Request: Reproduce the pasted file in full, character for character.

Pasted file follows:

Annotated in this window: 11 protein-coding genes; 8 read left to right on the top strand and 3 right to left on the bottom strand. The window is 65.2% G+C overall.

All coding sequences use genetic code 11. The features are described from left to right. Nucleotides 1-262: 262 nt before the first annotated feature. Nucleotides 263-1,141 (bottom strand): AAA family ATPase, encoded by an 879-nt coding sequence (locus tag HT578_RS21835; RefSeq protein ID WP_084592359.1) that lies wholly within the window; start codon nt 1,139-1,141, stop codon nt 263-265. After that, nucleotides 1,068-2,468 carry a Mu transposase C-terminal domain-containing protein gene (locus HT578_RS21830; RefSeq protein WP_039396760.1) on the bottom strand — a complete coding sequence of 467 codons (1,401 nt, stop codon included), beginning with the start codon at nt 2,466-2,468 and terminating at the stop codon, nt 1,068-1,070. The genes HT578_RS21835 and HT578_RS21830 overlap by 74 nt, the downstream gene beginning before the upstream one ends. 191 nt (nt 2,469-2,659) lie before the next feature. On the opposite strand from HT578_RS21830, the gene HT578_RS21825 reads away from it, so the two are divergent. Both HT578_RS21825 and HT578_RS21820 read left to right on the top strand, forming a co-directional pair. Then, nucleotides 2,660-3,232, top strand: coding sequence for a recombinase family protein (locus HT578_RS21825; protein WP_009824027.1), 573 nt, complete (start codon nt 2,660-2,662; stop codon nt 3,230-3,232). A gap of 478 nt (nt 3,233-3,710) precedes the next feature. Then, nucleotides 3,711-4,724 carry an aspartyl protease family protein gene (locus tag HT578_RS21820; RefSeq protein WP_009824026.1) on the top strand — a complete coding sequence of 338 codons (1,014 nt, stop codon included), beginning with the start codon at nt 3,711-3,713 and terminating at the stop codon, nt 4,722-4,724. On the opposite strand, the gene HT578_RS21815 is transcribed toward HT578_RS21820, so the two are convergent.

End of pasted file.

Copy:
Annotated in this window: 11 protein-coding genes; 8 read left to right on the top strand and 3 right to left on the bottom strand. The window is 65.2% G+C overall.

All coding sequences use genetic code 11. The features are described from left to right. Nucleotides 1-262: 262 nt before the first annotated feature. Nucleotides 263-1,141 (bottom strand): AAA family ATPase, encoded by an 879-nt coding sequence (locus tag HT578_RS21835; RefSeq protein ID WP_084592359.1) that lies wholly within the window; start codon nt 1,139-1,141, stop codon nt 263-265. After that, nucleotides 1,068-2,468 carry a Mu transposase C-terminal domain-containing protein gene (locus HT578_RS21830; RefSeq protein WP_039396760.1) on the bottom strand — a complete coding sequence of 467 codons (1,401 nt, stop codon included), beginning with the start codon at nt 2,466-2,468 and terminating at the stop codon, nt 1,068-1,070. The genes HT578_RS21835 and HT578_RS21830 overlap by 74 nt, the downstream gene beginning before the upstream one ends. 191 nt (nt 2,469-2,659) lie before the next feature. On the opposite strand from HT578_RS21830, the gene HT578_RS21825 reads away from it, so the two are divergent. Both HT578_RS21825 and HT578_RS21820 read left to right on the top strand, forming a co-directional pair. Then, nucleotides 2,660-3,232, top strand: coding sequence for a recombinase family protein (locus HT578_RS21825; protein WP_009824027.1), 573 nt, complete (start codon nt 2,660-2,662; stop codon nt 3,230-3,232). A gap of 478 nt (nt 3,233-3,710) precedes the next feature. Then, nucleotides 3,711-4,724 carry an aspartyl protease family protein gene (locus tag HT578_RS21820; RefSeq protein WP_009824026.1) on the top strand — a complete coding sequence of 338 codons (1,014 nt, stop codon included), beginning with the start codon at nt 3,711-3,713 and terminating at the stop codon, nt 4,722-4,724. On the opposite strand, the gene HT578_RS21815 is transcribed toward HT578_RS21820, so the two are convergent.